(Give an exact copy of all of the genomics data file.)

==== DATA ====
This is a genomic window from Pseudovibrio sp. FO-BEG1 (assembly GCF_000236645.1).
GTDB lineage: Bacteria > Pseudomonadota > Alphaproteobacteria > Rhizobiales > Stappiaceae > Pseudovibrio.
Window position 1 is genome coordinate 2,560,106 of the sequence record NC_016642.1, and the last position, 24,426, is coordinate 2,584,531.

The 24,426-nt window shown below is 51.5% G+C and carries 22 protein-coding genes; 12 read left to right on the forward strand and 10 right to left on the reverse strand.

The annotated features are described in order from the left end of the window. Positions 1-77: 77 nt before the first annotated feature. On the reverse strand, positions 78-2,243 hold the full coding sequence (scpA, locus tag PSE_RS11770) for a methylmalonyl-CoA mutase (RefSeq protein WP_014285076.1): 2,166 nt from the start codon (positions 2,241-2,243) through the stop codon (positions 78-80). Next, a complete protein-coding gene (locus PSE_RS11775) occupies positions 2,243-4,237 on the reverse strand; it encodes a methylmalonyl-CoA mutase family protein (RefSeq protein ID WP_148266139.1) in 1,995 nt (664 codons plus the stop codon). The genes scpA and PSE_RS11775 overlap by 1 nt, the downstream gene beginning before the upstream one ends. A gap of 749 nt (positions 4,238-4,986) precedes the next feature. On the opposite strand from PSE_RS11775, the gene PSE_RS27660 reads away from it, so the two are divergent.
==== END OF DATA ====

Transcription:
This is a genomic window from Pseudovibrio sp. FO-BEG1 (assembly GCF_000236645.1).
GTDB lineage: Bacteria > Pseudomonadota > Alphaproteobacteria > Rhizobiales > Stappiaceae > Pseudovibrio.
Window position 1 is genome coordinate 2,560,106 of the sequence record NC_016642.1, and the last position, 24,426, is coordinate 2,584,531.

The 24,426-nt window shown below is 51.5% G+C and carries 22 protein-coding genes; 12 read left to right on the forward strand and 10 right to left on the reverse strand.

The annotated features are described in order from the left end of the window. Positions 1-77: 77 nt before the first annotated feature. On the reverse strand, positions 78-2,243 hold the full coding sequence (scpA, locus tag PSE_RS11770) for a methylmalonyl-CoA mutase (RefSeq protein WP_014285076.1): 2,166 nt from the start codon (positions 2,241-2,243) through the stop codon (positions 78-80). Next, a complete protein-coding gene (locus PSE_RS11775) occupies positions 2,243-4,237 on the reverse strand; it encodes a methylmalonyl-CoA mutase family protein (RefSeq protein ID WP_148266139.1) in 1,995 nt (664 codons plus the stop codon). The genes scpA and PSE_RS11775 overlap by 1 nt, the downstream gene beginning before the upstream one ends. A gap of 749 nt (positions 4,238-4,986) precedes the next feature. On the opposite strand from PSE_RS11775, the gene PSE_RS27660 reads away from it, so the two are divergent.